Republican presidential candidate, former Massachusetts Gov. Mitt Romney greets a supporter during a Memorial Day Tribute at Veterans Museum & Memorial Center on May 28 in San Diego, Calif. He's in Hillsborough Wednesday, May 30, for a fundraiser.
Cue the "can't he afford a spellchecker?" quips.
Fresh from securing the Republican nomination for president, former Massachusetts Gov. Mitt Romney is in the Bay Area today for an exclusive, $50,000-per-person fundraiser -- and his campaign is back in the news for all the wrong reasons, after it released an app in which "America" was spelled "Amercia," according to reports.
The gaffe is likely to be seized upon in the same way a strategist's remark that the primary season can be washed away "like an Etch-a-Sketch" put Romney's effort to succeed Barack Obama as chief executive in a bad light, according to the San Francisco Chronicle.
Romney's fundraiser today in Hillsborough is at a tony 65,000-square foot mansion alternately described as a "chateau" or an "estate." Either way, the Carolands Chateau not likely the stomping grounds for most of us.
Or if it is, maybe it's the place to be for some of the same faces that populated Obama's $38,500-a-head fundraisers in San Francisco. If not, they're in the same tax bracket, at least.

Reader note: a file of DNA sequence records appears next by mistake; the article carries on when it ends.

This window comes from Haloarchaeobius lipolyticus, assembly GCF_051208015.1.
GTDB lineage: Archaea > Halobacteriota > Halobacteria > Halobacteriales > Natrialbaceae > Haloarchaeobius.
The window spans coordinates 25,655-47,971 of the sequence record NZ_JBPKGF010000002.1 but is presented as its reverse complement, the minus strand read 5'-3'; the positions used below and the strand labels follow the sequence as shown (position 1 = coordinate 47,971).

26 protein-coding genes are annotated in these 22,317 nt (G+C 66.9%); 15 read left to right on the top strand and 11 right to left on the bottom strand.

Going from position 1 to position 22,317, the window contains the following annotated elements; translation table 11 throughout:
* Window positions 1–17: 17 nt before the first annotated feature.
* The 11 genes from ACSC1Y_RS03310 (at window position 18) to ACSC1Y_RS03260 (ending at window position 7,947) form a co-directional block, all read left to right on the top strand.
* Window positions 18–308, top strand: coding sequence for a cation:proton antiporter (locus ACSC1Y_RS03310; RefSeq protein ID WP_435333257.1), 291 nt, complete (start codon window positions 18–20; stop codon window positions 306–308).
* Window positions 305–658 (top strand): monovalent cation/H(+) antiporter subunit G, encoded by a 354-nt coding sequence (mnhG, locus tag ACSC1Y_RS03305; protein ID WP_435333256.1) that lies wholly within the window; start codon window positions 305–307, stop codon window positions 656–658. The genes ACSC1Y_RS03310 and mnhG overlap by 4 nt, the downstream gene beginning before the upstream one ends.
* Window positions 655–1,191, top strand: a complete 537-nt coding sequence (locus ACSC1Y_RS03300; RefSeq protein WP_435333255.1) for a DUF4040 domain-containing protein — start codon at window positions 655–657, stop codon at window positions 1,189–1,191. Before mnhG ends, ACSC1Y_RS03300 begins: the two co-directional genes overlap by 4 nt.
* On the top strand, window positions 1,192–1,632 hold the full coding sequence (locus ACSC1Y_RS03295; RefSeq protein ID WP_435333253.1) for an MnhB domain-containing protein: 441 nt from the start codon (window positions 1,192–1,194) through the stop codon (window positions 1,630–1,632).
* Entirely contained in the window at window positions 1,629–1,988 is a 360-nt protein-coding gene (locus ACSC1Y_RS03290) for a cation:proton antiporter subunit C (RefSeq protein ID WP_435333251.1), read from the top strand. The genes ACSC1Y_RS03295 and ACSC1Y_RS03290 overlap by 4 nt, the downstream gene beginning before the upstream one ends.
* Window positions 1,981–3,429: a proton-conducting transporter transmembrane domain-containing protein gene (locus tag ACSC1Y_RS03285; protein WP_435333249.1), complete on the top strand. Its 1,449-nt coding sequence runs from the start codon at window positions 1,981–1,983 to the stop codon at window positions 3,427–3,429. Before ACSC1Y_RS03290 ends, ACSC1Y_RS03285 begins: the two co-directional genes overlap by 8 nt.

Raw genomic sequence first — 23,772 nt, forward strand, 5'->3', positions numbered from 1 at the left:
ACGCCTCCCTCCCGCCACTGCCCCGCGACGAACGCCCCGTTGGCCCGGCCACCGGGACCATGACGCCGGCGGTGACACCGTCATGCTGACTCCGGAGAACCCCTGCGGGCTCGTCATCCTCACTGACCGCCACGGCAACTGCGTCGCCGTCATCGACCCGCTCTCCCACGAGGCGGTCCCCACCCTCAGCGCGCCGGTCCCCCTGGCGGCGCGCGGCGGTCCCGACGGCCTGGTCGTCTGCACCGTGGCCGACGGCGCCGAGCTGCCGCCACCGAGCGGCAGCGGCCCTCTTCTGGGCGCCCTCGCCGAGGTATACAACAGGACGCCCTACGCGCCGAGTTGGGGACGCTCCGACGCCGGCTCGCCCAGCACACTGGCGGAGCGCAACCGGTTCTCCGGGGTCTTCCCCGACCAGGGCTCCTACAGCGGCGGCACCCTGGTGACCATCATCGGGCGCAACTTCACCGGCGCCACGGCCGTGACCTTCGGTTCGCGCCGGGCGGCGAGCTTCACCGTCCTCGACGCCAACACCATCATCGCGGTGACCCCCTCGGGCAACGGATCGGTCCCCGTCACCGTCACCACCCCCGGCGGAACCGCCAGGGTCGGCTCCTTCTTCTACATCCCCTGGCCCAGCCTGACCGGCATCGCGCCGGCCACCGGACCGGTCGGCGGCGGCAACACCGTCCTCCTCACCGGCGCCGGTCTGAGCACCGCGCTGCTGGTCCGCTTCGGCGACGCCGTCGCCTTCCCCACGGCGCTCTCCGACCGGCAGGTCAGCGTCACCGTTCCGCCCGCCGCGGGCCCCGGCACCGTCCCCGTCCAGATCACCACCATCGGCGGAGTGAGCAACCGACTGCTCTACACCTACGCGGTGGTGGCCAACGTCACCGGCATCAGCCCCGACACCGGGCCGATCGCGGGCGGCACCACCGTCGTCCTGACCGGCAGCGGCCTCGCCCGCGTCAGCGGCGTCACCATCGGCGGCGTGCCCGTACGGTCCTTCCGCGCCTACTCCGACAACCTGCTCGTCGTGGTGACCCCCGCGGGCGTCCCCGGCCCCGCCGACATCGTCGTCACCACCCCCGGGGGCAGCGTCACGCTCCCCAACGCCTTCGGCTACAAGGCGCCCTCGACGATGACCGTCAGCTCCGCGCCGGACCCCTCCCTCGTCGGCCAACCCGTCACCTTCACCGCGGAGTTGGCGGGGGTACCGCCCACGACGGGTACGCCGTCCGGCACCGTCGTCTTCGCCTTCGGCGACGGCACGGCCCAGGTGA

The iPhone "With Mitt" app appears to do little else than provide one's iPhone with some snazzy Mitt Romney art, including the one where America is regrettable spelled "Amercia," as in "A Better Amercia." Was it outsourced, or merely fumbled in-house by Americans doing a poor job?
Romney's co-host for the fundraiser is Meg Whitman. The former Republican gubernatorial candidate once promised to create 2 million jobs in California, but is in the news herself of late: the Hewlett-Packard CEO announced plans to slice 27,000 jobs from her company -- a move with which Romney appeared to sympathize.
"I wish California had elected Meg Whitman," he told the National Review. "She would have been more successful and explained to Californians the need to cut back on spending and eliminate unnecessary programs."
But not the need to cut back on one's society life, it appears. See you in the cheap seats.